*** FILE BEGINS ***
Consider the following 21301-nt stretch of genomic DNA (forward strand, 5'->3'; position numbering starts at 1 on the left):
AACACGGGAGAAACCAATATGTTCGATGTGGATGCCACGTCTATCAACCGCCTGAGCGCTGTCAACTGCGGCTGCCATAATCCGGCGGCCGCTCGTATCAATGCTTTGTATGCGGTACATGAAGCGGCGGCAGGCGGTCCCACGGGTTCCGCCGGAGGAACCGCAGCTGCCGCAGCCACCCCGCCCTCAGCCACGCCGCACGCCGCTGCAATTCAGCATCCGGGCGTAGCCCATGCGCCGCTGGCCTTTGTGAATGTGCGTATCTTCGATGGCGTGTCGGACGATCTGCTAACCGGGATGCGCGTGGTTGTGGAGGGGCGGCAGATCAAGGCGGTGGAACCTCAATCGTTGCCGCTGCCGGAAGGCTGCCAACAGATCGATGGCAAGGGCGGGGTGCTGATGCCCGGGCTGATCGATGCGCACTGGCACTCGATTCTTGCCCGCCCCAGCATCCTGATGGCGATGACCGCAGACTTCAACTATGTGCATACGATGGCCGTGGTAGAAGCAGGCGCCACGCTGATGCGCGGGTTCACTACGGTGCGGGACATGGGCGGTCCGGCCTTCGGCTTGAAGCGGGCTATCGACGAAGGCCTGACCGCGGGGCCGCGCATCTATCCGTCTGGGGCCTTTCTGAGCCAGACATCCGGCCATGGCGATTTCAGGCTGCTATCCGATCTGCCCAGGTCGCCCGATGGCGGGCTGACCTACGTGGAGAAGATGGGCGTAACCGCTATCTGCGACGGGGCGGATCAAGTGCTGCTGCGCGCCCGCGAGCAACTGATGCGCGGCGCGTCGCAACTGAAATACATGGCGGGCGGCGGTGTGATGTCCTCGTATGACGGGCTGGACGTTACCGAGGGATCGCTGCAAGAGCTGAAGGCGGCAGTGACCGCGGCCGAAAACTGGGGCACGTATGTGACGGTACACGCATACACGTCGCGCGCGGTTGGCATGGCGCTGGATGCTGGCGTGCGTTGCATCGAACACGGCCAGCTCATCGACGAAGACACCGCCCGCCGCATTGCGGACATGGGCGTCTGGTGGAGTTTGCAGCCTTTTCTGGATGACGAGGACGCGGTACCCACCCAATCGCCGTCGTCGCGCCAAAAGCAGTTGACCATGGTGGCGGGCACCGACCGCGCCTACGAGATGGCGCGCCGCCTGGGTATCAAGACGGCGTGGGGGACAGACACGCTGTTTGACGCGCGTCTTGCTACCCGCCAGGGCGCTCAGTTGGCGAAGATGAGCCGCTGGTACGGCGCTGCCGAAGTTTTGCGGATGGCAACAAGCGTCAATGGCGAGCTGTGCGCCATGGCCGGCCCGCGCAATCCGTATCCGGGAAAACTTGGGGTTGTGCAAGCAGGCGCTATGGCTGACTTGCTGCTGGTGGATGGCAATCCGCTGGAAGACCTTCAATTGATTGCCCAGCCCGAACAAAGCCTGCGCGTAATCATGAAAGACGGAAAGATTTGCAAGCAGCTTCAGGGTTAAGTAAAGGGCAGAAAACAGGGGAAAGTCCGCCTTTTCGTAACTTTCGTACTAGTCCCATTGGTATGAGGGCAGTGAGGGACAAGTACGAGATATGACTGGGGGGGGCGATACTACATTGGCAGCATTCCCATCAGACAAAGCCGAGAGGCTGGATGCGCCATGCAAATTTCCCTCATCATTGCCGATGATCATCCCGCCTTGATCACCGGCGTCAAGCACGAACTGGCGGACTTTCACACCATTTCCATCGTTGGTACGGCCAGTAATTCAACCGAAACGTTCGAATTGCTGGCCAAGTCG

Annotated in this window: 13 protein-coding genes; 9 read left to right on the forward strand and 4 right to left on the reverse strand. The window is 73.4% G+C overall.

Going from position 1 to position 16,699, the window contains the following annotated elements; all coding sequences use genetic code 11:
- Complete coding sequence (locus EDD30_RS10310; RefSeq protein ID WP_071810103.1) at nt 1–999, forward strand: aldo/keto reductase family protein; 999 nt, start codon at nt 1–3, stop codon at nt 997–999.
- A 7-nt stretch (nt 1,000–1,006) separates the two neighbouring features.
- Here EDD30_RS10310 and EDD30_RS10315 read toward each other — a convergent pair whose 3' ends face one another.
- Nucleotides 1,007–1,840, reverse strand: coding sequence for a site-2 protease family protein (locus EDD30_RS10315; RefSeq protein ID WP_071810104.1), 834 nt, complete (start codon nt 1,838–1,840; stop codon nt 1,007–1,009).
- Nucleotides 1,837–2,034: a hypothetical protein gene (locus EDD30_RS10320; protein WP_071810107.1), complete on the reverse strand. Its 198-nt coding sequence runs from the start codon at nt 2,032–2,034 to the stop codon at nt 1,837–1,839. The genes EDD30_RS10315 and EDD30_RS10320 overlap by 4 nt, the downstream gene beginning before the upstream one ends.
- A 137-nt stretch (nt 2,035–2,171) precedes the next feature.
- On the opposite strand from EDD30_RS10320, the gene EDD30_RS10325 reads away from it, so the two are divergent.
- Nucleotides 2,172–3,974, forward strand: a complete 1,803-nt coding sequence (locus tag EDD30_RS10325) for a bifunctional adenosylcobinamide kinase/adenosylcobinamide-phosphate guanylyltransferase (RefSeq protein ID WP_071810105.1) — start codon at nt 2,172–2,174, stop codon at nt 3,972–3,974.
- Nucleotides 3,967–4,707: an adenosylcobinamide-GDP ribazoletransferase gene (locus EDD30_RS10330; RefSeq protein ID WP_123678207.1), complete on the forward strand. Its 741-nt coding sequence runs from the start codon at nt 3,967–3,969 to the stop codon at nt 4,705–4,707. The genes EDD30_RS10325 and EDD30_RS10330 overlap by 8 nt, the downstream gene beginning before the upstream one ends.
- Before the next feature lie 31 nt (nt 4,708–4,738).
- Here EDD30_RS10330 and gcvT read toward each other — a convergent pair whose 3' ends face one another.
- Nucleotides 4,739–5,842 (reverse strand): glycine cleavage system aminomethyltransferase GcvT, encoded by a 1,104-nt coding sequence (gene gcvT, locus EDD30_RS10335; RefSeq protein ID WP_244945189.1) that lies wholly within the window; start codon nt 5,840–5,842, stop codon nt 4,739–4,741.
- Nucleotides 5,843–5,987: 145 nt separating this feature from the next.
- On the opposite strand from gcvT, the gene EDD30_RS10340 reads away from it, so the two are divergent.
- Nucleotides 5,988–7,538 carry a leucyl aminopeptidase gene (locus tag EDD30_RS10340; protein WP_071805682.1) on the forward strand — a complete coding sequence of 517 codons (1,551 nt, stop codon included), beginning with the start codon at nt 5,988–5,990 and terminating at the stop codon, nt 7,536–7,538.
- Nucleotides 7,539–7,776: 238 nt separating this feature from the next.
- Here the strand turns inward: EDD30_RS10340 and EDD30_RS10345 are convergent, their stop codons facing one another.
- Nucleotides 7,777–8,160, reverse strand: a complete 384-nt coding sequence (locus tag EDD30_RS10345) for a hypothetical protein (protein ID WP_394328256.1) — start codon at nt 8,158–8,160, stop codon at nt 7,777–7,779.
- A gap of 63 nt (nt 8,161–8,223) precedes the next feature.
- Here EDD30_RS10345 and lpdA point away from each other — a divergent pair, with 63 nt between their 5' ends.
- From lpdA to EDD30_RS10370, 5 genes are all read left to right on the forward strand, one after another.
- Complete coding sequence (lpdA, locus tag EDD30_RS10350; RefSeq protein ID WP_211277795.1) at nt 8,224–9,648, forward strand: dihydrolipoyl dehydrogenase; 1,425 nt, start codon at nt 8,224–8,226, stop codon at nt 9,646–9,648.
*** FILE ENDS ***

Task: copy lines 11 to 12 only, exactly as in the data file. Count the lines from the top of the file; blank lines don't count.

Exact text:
- On the opposite strand from EDD30_RS10320, the gene EDD30_RS10325 reads away from it, so the two are divergent.
- Nucleotides 2,172–3,974, forward strand: a complete 1,803-nt coding sequence (locus tag EDD30_RS10325) for a bifunctional adenosylcobinamide kinase/adenosylcobinamide-phosphate guanylyltransferase (RefSeq protein ID WP_071810105.1) — start codon at nt 2,172–2,174, stop codon at nt 3,972–3,974.